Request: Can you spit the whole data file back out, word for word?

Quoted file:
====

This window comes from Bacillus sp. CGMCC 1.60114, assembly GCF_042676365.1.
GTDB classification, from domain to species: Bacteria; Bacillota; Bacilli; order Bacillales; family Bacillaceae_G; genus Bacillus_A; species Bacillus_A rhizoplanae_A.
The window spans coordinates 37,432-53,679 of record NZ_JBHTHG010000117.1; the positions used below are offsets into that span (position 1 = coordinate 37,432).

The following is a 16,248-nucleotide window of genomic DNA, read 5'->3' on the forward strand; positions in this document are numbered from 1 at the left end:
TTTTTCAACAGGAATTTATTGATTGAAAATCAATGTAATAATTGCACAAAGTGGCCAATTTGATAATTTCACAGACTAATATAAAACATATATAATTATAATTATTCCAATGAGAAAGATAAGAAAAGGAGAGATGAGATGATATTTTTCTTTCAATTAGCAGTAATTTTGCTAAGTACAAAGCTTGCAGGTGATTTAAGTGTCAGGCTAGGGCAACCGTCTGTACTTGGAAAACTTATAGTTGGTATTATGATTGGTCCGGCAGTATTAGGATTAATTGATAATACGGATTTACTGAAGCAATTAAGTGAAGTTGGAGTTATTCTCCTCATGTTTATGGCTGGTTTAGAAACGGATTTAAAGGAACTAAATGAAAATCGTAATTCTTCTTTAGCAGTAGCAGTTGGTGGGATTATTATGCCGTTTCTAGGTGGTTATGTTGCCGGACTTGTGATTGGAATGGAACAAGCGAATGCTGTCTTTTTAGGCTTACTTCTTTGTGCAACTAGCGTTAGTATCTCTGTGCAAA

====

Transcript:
This window comes from Bacillus sp. CGMCC 1.60114, assembly GCF_042676365.1.
GTDB classification, from domain to species: Bacteria; Bacillota; Bacilli; order Bacillales; family Bacillaceae_G; genus Bacillus_A; species Bacillus_A rhizoplanae_A.
The window spans coordinates 37,432-53,679 of record NZ_JBHTHG010000117.1; the positions used below are offsets into that span (position 1 = coordinate 37,432).

The following is a 16,248-nucleotide window of genomic DNA, read 5'->3' on the forward strand; positions in this document are numbered from 1 at the left end:
TTTTTCAACAGGAATTTATTGATTGAAAATCAATGTAATAATTGCACAAAGTGGCCAATTTGATAATTTCACAGACTAATATAAAACATATATAATTATAATTATTCCAATGAGAAAGATAAGAAAAGGAGAGATGAGATGATATTTTTCTTTCAATTAGCAGTAATTTTGCTAAGTACAAAGCTTGCAGGTGATTTAAGTGTCAGGCTAGGGCAACCGTCTGTACTTGGAAAACTTATAGTTGGTATTATGATTGGTCCGGCAGTATTAGGATTAATTGATAATACGGATTTACTGAAGCAATTAAGTGAAGTTGGAGTTATTCTCCTCATGTTTATGGCTGGTTTAGAAACGGATTTAAAGGAACTAAATGAAAATCGTAATTCTTCTTTAGCAGTAGCAGTTGGTGGGATTATTATGCCGTTTCTAGGTGGTTATGTTGCCGGACTTGTGATTGGAATGGAACAAGCGAATGCTGTCTTTTTAGGCTTACTTCTTTGTGCAACTAGCGTTAGTATCTCTGTGCAAA